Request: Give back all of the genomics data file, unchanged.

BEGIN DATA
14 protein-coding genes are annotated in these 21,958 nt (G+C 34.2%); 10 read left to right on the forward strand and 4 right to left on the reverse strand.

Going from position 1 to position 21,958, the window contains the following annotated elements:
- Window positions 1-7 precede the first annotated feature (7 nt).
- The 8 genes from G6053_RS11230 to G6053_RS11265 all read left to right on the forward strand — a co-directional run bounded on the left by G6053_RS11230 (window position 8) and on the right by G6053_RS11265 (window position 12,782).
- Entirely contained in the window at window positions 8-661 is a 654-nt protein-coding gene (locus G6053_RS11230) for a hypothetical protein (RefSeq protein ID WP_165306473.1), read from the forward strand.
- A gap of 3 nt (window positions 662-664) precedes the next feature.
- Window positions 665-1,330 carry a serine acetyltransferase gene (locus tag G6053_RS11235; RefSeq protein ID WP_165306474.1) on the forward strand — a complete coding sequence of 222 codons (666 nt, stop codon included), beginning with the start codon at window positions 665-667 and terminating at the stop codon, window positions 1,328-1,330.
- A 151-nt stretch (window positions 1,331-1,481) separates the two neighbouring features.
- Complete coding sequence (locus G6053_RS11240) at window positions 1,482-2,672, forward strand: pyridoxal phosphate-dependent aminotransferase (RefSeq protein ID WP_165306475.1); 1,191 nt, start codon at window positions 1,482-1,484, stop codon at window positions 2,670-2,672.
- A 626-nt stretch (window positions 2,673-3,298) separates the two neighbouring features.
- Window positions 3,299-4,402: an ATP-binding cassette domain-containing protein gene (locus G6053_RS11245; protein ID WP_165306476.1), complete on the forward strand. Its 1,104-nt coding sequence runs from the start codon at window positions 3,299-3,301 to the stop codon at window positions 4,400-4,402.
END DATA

14 protein-coding genes are annotated in these 21,958 nt (G+C 34.2%); 10 read left to right on the forward strand and 4 right to left on the reverse strand.

Going from position 1 to position 21,958, the window contains the following annotated elements:
- Window positions 1-7 precede the first annotated feature (7 nt).
- The 8 genes from G6053_RS11230 to G6053_RS11265 all read left to right on the forward strand — a co-directional run bounded on the left by G6053_RS11230 (window position 8) and on the right by G6053_RS11265 (window position 12,782).
- Entirely contained in the window at window positions 8-661 is a 654-nt protein-coding gene (locus G6053_RS11230) for a hypothetical protein (RefSeq protein ID WP_165306473.1), read from the forward strand.
- A gap of 3 nt (window positions 662-664) precedes the next feature.
- Window positions 665-1,330 carry a serine acetyltransferase gene (locus tag G6053_RS11235; RefSeq protein ID WP_165306474.1) on the forward strand — a complete coding sequence of 222 codons (666 nt, stop codon included), beginning with the start codon at window positions 665-667 and terminating at the stop codon, window positions 1,328-1,330.
- A 151-nt stretch (window positions 1,331-1,481) separates the two neighbouring features.
- Complete coding sequence (locus G6053_RS11240) at window positions 1,482-2,672, forward strand: pyridoxal phosphate-dependent aminotransferase (RefSeq protein ID WP_165306475.1); 1,191 nt, start codon at window positions 1,482-1,484, stop codon at window positions 2,670-2,672.
- A 626-nt stretch (window positions 2,673-3,298) separates the two neighbouring features.
- Window positions 3,299-4,402: an ATP-binding cassette domain-containing protein gene (locus G6053_RS11245; protein ID WP_165306476.1), complete on the forward strand. Its 1,104-nt coding sequence runs from the start codon at window positions 3,299-3,301 to the stop codon at window positions 4,400-4,402.